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      Frequently Asked Questions About Celiac Disease   04/07/2018

      This Celiac.com FAQ on celiac disease will guide you to all of the basic information you will need to know about the disease, its diagnosis, testing methods, a gluten-free diet, etc.   Subscribe to Celiac.com's FREE weekly eNewsletter   What are the major symptoms of celiac disease? Celiac Disease Symptoms What testing is available for celiac disease?  Celiac Disease Screening Interpretation of Celiac Disease Blood Test Results Can I be tested even though I am eating gluten free? How long must gluten be taken for the serological tests to be meaningful? The Gluten-Free Diet 101 - A Beginner's Guide to Going Gluten-Free Is celiac inherited? Should my children be tested? Ten Facts About Celiac Disease Genetic Testing Is there a link between celiac and other autoimmune diseases? Celiac Disease Research: Associated Diseases and Disorders Is there a list of gluten foods to avoid? Unsafe Gluten-Free Food List (Unsafe Ingredients) Is there a list of gluten free foods? Safe Gluten-Free Food List (Safe Ingredients) Gluten-Free Alcoholic Beverages Distilled Spirits (Grain Alcohols) and Vinegar: Are they Gluten-Free? Where does gluten hide? Additional Things to Beware of to Maintain a 100% Gluten-Free Diet What if my doctor won't listen to me? An Open Letter to Skeptical Health Care Practitioners Gluten-Free recipes: Gluten-Free Recipes
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Laura.

Gluten On Dishes? Being Too Careful?

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Hi Guys. I know this will probably sound like such a stupid question but I really need advice.

 

My family have gone (Almost) entirely gluten free but there are some things containing gluten that they still eat.

I've bought my own Plates, cutlery, bowls, frying pan, Spatula etc.

But often I'll find bits of food on my things & I get so worried that they could be gluten & spend ages washing them up before dinner just so I know they're safe to use & it gets so tiring.

I never want to cook myself anything anymore.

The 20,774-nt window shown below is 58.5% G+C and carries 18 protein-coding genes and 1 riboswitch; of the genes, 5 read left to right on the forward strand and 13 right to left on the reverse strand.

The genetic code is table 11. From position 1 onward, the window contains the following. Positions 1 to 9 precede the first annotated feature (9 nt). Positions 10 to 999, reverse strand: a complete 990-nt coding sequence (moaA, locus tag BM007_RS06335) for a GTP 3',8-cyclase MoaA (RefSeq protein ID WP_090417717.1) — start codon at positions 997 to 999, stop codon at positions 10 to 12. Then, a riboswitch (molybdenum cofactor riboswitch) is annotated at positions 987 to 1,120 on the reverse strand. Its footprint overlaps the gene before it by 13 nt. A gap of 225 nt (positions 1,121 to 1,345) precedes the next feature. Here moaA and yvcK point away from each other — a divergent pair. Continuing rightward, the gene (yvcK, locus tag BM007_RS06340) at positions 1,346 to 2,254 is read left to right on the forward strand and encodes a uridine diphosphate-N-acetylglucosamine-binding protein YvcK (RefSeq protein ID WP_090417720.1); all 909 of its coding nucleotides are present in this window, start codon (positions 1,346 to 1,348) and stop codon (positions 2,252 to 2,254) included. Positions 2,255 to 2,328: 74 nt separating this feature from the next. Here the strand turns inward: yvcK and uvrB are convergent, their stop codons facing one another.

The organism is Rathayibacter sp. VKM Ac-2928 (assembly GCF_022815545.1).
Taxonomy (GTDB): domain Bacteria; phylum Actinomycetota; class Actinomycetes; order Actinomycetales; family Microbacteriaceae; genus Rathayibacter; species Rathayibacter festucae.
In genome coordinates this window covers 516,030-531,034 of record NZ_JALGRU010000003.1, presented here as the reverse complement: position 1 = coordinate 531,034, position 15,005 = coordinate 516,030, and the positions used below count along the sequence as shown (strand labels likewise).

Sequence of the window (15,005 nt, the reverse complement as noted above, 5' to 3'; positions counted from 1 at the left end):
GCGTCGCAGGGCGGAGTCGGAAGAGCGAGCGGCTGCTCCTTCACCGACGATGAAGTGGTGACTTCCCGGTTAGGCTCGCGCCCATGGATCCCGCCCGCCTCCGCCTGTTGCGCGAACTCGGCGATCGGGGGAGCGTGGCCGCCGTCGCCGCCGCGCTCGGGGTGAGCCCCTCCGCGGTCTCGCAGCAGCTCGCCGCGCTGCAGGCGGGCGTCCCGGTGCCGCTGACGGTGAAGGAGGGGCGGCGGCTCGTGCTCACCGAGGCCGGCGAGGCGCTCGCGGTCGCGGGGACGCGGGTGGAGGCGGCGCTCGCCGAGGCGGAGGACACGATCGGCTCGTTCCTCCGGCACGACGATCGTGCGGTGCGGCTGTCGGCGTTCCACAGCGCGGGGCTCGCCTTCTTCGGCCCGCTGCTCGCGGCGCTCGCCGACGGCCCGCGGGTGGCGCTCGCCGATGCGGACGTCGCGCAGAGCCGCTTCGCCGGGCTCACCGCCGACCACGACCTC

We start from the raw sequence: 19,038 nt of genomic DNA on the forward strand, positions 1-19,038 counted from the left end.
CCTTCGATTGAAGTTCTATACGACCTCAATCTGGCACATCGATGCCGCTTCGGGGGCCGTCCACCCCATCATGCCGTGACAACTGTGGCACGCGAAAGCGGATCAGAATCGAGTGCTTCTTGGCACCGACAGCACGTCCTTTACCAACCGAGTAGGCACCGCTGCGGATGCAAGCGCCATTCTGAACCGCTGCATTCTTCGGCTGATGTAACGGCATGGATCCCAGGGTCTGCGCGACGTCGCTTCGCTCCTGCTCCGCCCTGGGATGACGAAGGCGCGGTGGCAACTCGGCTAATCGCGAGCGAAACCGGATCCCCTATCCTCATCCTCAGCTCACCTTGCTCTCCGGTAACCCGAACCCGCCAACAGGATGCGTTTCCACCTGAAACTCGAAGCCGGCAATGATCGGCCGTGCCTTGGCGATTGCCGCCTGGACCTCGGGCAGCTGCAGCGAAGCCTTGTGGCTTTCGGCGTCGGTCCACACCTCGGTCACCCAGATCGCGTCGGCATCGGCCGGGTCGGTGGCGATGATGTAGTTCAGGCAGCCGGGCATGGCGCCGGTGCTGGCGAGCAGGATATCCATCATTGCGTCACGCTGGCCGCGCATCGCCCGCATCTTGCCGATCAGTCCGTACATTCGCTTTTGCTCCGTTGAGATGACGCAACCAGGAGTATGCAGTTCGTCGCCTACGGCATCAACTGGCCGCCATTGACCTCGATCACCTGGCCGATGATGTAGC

Am I being too careful here? Any advice?

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Hi Laura,

     The one thing you have to be careful of is being too overly obsessed about things and it is very easy to do that in the beginning.  There is no need to use seperate dishes or utensils as long as you just give them a good wash after....and most people wash their dishes well after using them for a meal. Pots and pans need to be dedicated gluten-free if they are cast iron or a coated surface, such as Teflon, that may beome scratched.  If you are using stainless steel or enameled cast iron, as long as the enamel coating is not all scratched up, they are safe to use.  It might be wise to be prudent about spaghetti pots and have your own for that but most everything else can be shared as long as it's cleaned well. Wooden spoons or anything in a utensil that has a porous surface needs to be dedicated gluten-free.  But there is no need to have seperate everything if what you are using is stainless. I am an extremely sensitive celiac who gets horribley sick from crumbs and this method has never failed me.  It would be easier for you to have a dedicated area in the kitcen for the gluten eaters to use so most of the kitchen prep areas are gluten free. As the celiac, your needs have to come first because it's your health and then you won't have to worry about taking a hit.  Don't worry...this all becomes second nature as time goes on and then you will be able to relax a bit.  Just remember....porous surfaces, BAD.  Stainless steel.....GOOD!  :)

 

 

 

 

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Hey Laura!

 

I agree with everything Gemini says, especially the part about not getting too obsessive about this thing.